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ISSN: 2161-0525
Journal of Environmental & Analytical Toxicology
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Pollution Threatens Human Fertility: It is Time to Make Our Gametes Great Again

Jessika Moreau, Nicolas Gatimel, Pauline Vabre, Jean Parinaud* and Roger Leandri

Department of Reproductive Medicine, Toulouse University Hospital, France

*Corresponding Author:
Jean Parinaud
Department of Reproductive Medicine
Toulouse University Hospital, France
Tel: +33567771007
Fax: +33567771015
E-mail: [email protected]

Received date: June 12, 2017; Accepted date: June 20, 2017;; Published date: June 26, 2017

Citation: Moreau J, Gatimel N, Vabre P, Parinaud J, Leandri R (2017) Pollution Threatens Human Fertility: It is Time to Make Our Gametes Great Again. J Environ Anal Toxicol 7:482. doi: 10.4172/2161-0525.1000482

Copyright: © 2017 Moreau J, et al. This is an open-access article distributed under the terms of the Creative Commons Attribution License, which permits unrestricted use, distribution, and reproduction in any medium, provided the original author and source are credited.

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Historical examples of environmental pollution in wildlife have witnessed than mammalian reproduction is a process very highly sensitive to environmental toxics. Such example also exists in humans: it has been shown that breast-fed boys from women exposed to dioxins during the Seveso explosion have permanent reduced sperm quality. Those caricatural accidents have drawn attention on the possible links between environmental toxics and human reproduction and paved the way for studying the effects of much more insidious, chronic exposure [1-3]. The effects of toxics don’t only concern the exposed individuals, but also their progeny through transplacental impacts and/or epigenetic modifications with potential transgenerational inheritance, both leading to an actual problem of public health. Toxics can act on spermatogenesis as well as oogenesis, but also on embryonic and fetal development [4,5].

The exposures to these toxics have different origins such as breathed air, ingested food and drinks or skin contact. They can be accidental (pollutants due to traffic or living in agricultural area) occupational (works necessitating the use of pesticides or solvents) or behavioral (smokers, alcohol drinkers). Toxics can act in 3 different ways: endocrine disruption, induction of oxidative stress and DNA modifications [6].

In women, an environmental etiology is suspected in the occurrence of premature ovarian insufficiency (POI). POI is a medical and biological diagnosis that affects young women, altering their quality of life and their fertility. It is defined as a diminished for age number of follicles which can lead to premature menopause. Since only 25% of POI have an identified etiology, environmental toxics could be responsible of this decrease in ovarian reserve. POI can be induced by toxics through 3 mechanisms. Firstly, the number of growing follicles can decrease by the induction of atresia during follicular growth via an increase of oxidative stress and apoptotic phenomena, which has been reported for bisphenol A (BPA), phthalates, pesticides and dioxins. Secondly, exposures to polycyclic aromatic hydrocarbons (PAHs), as found in tobacco smoke, or phthalates, can induce a decreased pool of primordial follicles due to a massive atresia. Moreover, genistein and BPA have been shown to induce defaults in the assembly of primordial follicles in the fetal ovary. Thirdly, phthalates and BPA can increase the recruitment of primordial follicles leading to the depletion of their stock.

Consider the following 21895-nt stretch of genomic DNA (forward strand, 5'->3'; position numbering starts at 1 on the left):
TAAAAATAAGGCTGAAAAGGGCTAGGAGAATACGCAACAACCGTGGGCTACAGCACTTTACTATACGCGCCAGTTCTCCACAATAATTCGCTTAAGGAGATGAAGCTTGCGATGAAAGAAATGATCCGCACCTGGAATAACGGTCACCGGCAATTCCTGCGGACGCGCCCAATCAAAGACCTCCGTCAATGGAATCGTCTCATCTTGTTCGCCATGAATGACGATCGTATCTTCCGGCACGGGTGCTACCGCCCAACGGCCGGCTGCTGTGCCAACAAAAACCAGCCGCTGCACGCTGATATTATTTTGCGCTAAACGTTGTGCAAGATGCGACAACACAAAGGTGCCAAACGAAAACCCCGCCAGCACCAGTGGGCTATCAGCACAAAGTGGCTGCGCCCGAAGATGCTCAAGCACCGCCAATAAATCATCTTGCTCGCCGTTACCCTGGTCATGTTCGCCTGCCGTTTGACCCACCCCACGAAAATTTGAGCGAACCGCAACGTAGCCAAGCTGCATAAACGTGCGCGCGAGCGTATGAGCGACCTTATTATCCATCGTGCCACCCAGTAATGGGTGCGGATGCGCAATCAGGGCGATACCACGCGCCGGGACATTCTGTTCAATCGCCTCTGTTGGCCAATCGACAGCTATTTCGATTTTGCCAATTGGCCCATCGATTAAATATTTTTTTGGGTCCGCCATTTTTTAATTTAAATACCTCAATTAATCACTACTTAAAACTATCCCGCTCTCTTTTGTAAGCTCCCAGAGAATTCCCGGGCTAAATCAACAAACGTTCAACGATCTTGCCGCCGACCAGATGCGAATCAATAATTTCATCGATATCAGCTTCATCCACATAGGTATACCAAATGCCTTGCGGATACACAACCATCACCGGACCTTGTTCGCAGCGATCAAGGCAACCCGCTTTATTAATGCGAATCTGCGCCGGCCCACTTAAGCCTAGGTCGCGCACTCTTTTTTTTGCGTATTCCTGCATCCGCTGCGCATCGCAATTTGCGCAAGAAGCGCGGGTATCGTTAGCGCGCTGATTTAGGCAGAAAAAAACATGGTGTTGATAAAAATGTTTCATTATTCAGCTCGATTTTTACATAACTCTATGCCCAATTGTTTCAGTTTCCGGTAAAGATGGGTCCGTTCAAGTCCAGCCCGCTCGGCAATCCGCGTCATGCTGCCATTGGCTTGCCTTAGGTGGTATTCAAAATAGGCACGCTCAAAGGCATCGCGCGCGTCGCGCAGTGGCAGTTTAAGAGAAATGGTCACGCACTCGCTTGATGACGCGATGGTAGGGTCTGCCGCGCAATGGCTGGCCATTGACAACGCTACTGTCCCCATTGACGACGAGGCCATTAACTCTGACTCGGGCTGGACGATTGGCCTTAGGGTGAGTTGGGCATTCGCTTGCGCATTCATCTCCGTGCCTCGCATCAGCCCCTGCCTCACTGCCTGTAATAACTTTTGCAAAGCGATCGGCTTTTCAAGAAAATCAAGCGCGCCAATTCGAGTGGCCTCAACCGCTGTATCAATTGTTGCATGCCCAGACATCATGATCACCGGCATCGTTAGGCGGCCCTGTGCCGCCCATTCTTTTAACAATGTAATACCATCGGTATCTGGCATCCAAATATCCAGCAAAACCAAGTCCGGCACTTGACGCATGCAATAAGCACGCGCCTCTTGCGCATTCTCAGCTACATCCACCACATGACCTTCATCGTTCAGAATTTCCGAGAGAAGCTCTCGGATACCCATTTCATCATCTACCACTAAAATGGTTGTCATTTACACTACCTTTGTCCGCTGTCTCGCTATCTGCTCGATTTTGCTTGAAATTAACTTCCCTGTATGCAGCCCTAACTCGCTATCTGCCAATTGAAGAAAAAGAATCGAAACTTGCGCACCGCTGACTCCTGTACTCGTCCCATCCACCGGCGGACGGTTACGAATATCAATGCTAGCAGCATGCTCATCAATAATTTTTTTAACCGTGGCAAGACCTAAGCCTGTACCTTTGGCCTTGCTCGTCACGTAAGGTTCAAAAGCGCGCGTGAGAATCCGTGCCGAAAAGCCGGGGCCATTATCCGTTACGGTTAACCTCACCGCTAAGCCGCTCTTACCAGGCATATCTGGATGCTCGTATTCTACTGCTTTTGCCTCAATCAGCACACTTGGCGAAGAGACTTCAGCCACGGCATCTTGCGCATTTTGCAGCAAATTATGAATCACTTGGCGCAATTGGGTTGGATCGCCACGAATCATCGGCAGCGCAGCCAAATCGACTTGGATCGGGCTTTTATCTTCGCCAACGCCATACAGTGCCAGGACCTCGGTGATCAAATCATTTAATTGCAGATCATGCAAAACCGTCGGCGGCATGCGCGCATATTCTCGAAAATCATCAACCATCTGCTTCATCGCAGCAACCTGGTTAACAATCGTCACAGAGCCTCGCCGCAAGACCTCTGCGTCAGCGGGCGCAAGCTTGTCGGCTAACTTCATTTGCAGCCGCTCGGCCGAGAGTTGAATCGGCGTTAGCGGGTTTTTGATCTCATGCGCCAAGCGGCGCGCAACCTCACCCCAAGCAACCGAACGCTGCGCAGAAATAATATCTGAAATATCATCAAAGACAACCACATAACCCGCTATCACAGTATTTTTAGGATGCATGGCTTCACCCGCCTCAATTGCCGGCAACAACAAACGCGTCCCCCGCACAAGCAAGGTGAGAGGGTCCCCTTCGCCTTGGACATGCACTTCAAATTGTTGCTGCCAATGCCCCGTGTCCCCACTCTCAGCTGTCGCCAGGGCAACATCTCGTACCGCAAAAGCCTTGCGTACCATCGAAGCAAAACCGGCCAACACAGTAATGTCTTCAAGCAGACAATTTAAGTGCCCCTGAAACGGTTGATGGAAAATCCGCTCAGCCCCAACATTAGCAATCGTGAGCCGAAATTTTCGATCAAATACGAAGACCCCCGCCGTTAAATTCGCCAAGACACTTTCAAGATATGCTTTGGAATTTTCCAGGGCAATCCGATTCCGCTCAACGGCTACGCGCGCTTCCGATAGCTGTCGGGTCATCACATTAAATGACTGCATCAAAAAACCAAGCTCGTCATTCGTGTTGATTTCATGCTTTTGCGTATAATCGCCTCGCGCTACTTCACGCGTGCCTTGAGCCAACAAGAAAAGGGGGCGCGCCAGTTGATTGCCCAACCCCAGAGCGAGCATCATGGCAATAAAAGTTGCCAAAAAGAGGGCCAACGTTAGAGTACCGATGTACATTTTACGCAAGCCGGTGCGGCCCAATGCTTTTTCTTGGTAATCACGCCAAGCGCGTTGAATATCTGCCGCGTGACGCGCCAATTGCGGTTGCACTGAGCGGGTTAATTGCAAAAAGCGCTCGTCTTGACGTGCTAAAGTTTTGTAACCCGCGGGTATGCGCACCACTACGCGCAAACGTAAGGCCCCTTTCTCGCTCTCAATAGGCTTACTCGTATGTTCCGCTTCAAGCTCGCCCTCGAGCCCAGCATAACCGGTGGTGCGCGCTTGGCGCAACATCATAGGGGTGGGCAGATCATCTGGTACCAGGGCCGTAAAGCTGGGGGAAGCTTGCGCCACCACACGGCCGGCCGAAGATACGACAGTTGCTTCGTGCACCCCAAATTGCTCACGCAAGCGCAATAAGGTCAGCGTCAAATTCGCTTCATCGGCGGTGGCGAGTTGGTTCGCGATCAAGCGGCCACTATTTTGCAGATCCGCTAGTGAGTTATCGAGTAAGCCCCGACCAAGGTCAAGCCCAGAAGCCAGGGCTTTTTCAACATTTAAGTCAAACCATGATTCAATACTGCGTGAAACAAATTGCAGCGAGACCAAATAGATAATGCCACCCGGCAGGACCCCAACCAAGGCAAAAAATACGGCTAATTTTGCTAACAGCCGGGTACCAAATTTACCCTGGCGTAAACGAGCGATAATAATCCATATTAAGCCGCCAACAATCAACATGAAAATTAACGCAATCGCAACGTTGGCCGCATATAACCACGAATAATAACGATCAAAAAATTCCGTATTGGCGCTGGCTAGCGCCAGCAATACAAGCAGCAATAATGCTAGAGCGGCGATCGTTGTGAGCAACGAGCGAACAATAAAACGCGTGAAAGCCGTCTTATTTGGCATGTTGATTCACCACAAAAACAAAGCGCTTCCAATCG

In men, the decrease of sperm quality has been reported in the several countries, with a lower sperm count, motility and morphology. Environmental toxics can induce DNA fragmentation and adducts formations, mainly due to oxidative stress [7].

Moreover, endocrine disruptors may interact with the normal endocrine and/or paracrine regulation of the gonadal function, impairing gametogenesis and steroidogenic activity.

All these dysfunctions lead to a diminished pregnancy rate as reported for example in populations exposed to highly polluted air, as well as for spontaneous fertility or for in vitro fertilization. Pollution has been also implied in an increased rate of spontaneous miscarriage, diminishing even more the efficiency of the reproductive process [8,9]. Last, environmental toxics, mainly through endocrine function (agonist or antagonist action), can severely impair fetal development. For instance, environmental contaminants that disrupt endocrine function are highly suspected to contribute to hypospadias etiology.

Even though further studies are needed to precisely identify reproductive toxics and to decipher their mechanisms of toxicity, the available data highlight the implication of environmental toxics on reproduction [10]. While the world production of chemicals has grown very importantly over the past decades and is projected to grow at a higher rate than that of world population in the next decades, this necessitates people and authorities to be aware of the risks and to make decisions to limit exposures. According to the United States Environmental Protection Agency, in 2012 4.31 trillions kg of industrial chemicals were manufactured in or imported into the USA, equivalent to more than 13 000 kg per person which may be not the best way to make our gametes great again.


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